Wednesday, June 4, 2008

The wine manager at our local grocery store once reminded me, "And don't forget, your lovely-and-talented REALLY likes rosé."

She didn't have to remind me. Kim and I have both been fans of good, well-made rosé wines since June of 1994, at least. That was the anniversary that we flew her mom up to watch the girls, packed a picnic basket into the MGB, and took off to the Santa Cruz Mountains for our 15th anniversary.

The first night out, at the Davenport Inn a few miles north of Santa Cruz, we toasted the sunset with a bottle of Randal Grahm's then-unique "Vin Gris de Cigare," a pink wine made from Rhone varietals (grenache, syrah, cinsault, mourvedre). It was... dry, crisp, delicate, but tasted great chilled as we watched the sunset on the veranda outside our room.

The problem at that time was finding other wine-like rosés. Most pink wines, back then, were still of the "blush" variety, made by wineries trying to get back some of the return on their red grapes in a market dominated by white-wine drinkers. (As far as I'm concerned, wine is red; if it's white, it should have bubbles.)

Randal later introduced a Ca'del Solo rosé some time later; we once did a cross-tasting and came to the conclusion that while the Vin Gris de Cigare was a better wine, we enjoyed the Ca'del Solo more. It was a little fruitier but still not sweet; the vin gris was more austere, more (surprisingly) like a white wine, while the Ca'del Solo had more body, more fruit, and was also a better choice for serving with more highly flavored foods. Since we tend to match rosé with barbecue, a fuller-bodied wine is usually a better choice.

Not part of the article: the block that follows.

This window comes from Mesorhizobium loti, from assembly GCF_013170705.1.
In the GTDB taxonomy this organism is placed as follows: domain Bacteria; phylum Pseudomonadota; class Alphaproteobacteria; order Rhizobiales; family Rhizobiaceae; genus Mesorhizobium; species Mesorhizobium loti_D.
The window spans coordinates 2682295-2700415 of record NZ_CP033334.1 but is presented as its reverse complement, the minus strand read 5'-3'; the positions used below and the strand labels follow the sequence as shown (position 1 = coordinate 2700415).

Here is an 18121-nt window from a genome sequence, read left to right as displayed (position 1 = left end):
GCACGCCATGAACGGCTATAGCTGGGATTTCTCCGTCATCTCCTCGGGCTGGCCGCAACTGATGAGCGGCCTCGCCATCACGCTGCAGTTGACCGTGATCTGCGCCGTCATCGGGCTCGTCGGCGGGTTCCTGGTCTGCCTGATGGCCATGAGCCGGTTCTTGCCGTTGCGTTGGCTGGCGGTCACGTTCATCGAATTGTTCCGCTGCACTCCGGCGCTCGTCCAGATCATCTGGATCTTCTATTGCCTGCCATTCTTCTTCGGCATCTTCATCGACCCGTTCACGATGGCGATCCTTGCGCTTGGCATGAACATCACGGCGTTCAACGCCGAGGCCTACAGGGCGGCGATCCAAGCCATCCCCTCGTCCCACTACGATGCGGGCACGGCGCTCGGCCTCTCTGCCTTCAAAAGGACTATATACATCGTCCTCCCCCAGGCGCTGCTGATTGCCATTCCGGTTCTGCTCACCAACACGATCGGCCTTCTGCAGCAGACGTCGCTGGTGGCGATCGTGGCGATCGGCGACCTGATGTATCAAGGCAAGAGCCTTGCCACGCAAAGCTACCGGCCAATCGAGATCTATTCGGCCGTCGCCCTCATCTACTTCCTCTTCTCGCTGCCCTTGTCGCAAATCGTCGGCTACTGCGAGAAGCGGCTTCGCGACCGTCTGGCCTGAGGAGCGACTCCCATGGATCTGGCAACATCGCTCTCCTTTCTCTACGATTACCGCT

But apart from Bonny Doon and some French rosés (Provence and Anjou being fairly reliable), we were basically stuck.

Until recently.

Fortunately, our wonderful wine lady, Roberta, likes to talk with us and has been looking out for good, dry, fuller-bodied rosés with less residual sugar. Lately we tried two of our favorites, and better still, they're both local.

In between paragraphs, I'm sipping the last few milliliters of a 2007 Elk Cove rosé of pinot noir, from my neighbors in Gaston. (Gaston is at the western end of one of my favorite sports-car roads in the world, and a charming place to visit on its own.) It's got a lovely coppery color, a nice acid balance but a good amount of fruit (even to the point of being a little sweeter than I normally like, but not objectionably so). We're having it as a summertime refresher after dinner, a simple supper of our fresh, local bacon and a spinach salad. It would have been good with dinner, too, and in fact would be good with something spicy—a curry would be an awesome pairing with this wine.

And for all that... the Evesham Wood is one of the best wines I've tasted lately. And not just the best rosés, one of the best wines. It's got fabulous body, with all the usual tempranillo goodness of complexity, depth and richness, but in a lighter color suitable for chilling. I had a bottle recently, and was thrilled; sadly, I bought the last one in Roberta's stock, so I'll have to head down to Salem (about 30 miles from us) to the vineyard.

Because, considering that the tempranillo grape is originally from Spain, I want to make paella this summer and serve the Evesham Wood with it.